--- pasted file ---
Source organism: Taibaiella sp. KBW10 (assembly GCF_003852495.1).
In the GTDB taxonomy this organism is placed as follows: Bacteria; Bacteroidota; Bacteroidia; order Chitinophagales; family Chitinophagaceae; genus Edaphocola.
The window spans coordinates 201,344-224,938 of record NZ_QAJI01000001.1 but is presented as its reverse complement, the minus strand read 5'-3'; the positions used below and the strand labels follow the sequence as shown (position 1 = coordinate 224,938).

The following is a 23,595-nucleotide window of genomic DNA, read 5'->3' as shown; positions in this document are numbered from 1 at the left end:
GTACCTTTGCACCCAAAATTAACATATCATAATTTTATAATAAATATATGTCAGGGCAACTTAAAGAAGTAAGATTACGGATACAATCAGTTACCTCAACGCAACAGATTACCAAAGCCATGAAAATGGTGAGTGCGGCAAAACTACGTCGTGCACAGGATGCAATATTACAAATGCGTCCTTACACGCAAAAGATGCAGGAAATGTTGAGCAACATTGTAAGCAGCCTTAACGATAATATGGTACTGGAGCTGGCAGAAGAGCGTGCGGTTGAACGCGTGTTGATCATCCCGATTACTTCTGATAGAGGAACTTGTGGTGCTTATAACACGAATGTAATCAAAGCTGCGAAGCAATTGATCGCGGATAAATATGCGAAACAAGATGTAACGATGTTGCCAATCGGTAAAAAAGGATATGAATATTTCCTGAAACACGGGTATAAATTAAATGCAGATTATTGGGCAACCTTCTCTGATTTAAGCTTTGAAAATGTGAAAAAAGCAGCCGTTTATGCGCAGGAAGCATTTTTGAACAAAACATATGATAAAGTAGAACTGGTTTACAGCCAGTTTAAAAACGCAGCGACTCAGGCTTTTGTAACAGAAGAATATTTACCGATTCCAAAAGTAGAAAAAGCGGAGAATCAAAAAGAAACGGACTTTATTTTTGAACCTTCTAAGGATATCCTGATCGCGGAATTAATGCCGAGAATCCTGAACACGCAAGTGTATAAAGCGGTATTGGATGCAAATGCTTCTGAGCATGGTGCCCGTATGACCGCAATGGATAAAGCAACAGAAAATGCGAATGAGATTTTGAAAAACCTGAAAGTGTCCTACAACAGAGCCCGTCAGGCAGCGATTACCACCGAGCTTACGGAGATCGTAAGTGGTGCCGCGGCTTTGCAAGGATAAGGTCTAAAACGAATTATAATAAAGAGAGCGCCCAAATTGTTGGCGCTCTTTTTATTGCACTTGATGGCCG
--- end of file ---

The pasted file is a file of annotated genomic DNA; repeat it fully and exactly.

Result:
Source organism: Taibaiella sp. KBW10 (assembly GCF_003852495.1).
In the GTDB taxonomy this organism is placed as follows: Bacteria; Bacteroidota; Bacteroidia; order Chitinophagales; family Chitinophagaceae; genus Edaphocola.
The window spans coordinates 201,344-224,938 of record NZ_QAJI01000001.1 but is presented as its reverse complement, the minus strand read 5'-3'; the positions used below and the strand labels follow the sequence as shown (position 1 = coordinate 224,938).

The following is a 23,595-nucleotide window of genomic DNA, read 5'->3' as shown; positions in this document are numbered from 1 at the left end:
GTACCTTTGCACCCAAAATTAACATATCATAATTTTATAATAAATATATGTCAGGGCAACTTAAAGAAGTAAGATTACGGATACAATCAGTTACCTCAACGCAACAGATTACCAAAGCCATGAAAATGGTGAGTGCGGCAAAACTACGTCGTGCACAGGATGCAATATTACAAATGCGTCCTTACACGCAAAAGATGCAGGAAATGTTGAGCAACATTGTAAGCAGCCTTAACGATAATATGGTACTGGAGCTGGCAGAAGAGCGTGCGGTTGAACGCGTGTTGATCATCCCGATTACTTCTGATAGAGGAACTTGTGGTGCTTATAACACGAATGTAATCAAAGCTGCGAAGCAATTGATCGCGGATAAATATGCGAAACAAGATGTAACGATGTTGCCAATCGGTAAAAAAGGATATGAATATTTCCTGAAACACGGGTATAAATTAAATGCAGATTATTGGGCAACCTTCTCTGATTTAAGCTTTGAAAATGTGAAAAAAGCAGCCGTTTATGCGCAGGAAGCATTTTTGAACAAAACATATGATAAAGTAGAACTGGTTTACAGCCAGTTTAAAAACGCAGCGACTCAGGCTTTTGTAACAGAAGAATATTTACCGATTCCAAAAGTAGAAAAAGCGGAGAATCAAAAAGAAACGGACTTTATTTTTGAACCTTCTAAGGATATCCTGATCGCGGAATTAATGCCGAGAATCCTGAACACGCAAGTGTATAAAGCGGTATTGGATGCAAATGCTTCTGAGCATGGTGCCCGTATGACCGCAATGGATAAAGCAACAGAAAATGCGAATGAGATTTTGAAAAACCTGAAAGTGTCCTACAACAGAGCCCGTCAGGCAGCGATTACCACCGAGCTTACGGAGATCGTAAGTGGTGCCGCGGCTTTGCAAGGATAAGGTCTAAAACGAATTATAATAAAGAGAGCGCCCAAATTGTTGGCGCTCTTTTTATTGCACTTGATGGCCG